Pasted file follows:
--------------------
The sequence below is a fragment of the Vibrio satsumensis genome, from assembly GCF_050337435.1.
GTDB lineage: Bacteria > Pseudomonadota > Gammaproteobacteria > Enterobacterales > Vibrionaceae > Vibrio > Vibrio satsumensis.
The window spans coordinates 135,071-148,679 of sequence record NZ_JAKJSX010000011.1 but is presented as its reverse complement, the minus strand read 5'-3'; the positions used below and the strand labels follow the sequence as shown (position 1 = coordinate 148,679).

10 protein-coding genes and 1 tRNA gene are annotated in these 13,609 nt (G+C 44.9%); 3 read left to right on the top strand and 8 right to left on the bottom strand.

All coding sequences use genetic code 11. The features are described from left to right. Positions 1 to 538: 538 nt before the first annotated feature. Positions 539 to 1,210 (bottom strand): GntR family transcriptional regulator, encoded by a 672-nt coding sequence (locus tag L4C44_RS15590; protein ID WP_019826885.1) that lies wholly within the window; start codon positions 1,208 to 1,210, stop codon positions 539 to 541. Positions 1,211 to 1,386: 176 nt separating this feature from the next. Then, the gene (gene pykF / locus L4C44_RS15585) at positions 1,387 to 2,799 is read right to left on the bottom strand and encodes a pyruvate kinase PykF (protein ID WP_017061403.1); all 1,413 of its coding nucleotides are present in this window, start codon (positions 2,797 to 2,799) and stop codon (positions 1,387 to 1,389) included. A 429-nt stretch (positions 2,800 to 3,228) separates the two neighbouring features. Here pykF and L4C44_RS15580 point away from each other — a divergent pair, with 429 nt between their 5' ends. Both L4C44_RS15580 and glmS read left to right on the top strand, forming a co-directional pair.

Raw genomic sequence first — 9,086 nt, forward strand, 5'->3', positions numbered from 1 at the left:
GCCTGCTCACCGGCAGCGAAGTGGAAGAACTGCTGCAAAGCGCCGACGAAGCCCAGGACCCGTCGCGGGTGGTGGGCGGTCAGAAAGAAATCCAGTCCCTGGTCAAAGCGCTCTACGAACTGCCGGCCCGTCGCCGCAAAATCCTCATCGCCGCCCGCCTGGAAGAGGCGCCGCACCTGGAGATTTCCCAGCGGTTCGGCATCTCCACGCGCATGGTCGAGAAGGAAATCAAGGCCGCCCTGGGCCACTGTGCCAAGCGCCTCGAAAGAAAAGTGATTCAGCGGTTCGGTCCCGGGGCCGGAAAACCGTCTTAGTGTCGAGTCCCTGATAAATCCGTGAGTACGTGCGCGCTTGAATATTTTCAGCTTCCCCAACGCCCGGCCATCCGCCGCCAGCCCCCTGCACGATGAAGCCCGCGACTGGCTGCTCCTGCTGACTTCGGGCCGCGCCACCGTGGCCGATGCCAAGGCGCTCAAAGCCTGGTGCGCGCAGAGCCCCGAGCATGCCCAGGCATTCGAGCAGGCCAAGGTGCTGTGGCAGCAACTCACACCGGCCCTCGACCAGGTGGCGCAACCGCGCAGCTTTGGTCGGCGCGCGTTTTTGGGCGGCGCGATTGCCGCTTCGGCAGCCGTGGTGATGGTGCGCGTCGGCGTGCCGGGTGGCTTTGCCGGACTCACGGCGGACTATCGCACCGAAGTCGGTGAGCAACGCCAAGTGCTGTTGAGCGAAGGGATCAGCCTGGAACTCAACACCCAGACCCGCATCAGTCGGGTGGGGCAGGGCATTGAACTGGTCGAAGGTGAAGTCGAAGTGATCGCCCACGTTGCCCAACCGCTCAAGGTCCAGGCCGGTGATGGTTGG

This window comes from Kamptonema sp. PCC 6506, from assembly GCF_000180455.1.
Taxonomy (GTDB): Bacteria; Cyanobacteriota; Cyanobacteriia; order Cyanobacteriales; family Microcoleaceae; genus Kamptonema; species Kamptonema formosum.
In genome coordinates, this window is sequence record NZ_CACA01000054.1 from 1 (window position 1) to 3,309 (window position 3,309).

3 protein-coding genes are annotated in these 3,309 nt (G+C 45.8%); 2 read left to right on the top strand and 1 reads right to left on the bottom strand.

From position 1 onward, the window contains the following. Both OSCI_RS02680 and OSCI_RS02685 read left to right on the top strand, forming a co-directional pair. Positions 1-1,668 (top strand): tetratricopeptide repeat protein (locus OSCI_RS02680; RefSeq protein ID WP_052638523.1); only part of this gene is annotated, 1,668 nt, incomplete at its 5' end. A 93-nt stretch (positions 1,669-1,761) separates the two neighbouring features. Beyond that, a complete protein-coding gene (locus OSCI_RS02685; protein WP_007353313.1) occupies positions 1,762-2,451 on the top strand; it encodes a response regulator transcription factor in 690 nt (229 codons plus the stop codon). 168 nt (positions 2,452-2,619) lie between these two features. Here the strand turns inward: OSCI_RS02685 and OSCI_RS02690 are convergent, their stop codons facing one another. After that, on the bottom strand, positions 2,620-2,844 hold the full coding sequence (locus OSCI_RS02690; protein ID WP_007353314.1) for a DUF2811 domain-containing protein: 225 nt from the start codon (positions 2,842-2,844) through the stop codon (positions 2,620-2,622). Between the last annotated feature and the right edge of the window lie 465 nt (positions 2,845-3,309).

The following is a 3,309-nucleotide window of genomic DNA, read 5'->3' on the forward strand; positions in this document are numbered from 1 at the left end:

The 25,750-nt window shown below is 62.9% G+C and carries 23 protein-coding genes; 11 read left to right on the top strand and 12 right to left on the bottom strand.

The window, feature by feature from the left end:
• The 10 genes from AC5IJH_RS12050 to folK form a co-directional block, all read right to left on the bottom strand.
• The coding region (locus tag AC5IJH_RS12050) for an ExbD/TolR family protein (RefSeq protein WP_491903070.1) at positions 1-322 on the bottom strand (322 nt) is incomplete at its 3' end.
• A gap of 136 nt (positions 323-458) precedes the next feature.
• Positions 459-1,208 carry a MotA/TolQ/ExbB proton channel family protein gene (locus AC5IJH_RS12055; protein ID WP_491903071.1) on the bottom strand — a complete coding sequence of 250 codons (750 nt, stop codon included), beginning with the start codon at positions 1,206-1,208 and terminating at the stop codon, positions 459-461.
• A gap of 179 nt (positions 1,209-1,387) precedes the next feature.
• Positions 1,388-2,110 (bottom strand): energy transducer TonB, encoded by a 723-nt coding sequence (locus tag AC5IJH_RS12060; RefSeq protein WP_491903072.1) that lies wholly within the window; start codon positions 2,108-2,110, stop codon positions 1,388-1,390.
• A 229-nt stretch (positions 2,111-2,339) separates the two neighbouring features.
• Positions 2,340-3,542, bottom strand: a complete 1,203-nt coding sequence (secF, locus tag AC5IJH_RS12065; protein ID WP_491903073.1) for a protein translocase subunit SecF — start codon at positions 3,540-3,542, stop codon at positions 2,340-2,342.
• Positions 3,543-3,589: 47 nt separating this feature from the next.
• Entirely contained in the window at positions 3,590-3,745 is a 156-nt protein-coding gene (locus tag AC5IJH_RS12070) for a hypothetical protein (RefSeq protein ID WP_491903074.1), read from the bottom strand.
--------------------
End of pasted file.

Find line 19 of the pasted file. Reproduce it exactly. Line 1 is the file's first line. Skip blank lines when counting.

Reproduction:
• Positions 459-1,208 carry a MotA/TolQ/ExbB proton channel family protein gene (locus AC5IJH_RS12055; protein ID WP_491903071.1) on the bottom strand — a complete coding sequence of 250 codons (750 nt, stop codon included), beginning with the start codon at positions 1,206-1,208 and terminating at the stop codon, positions 459-461.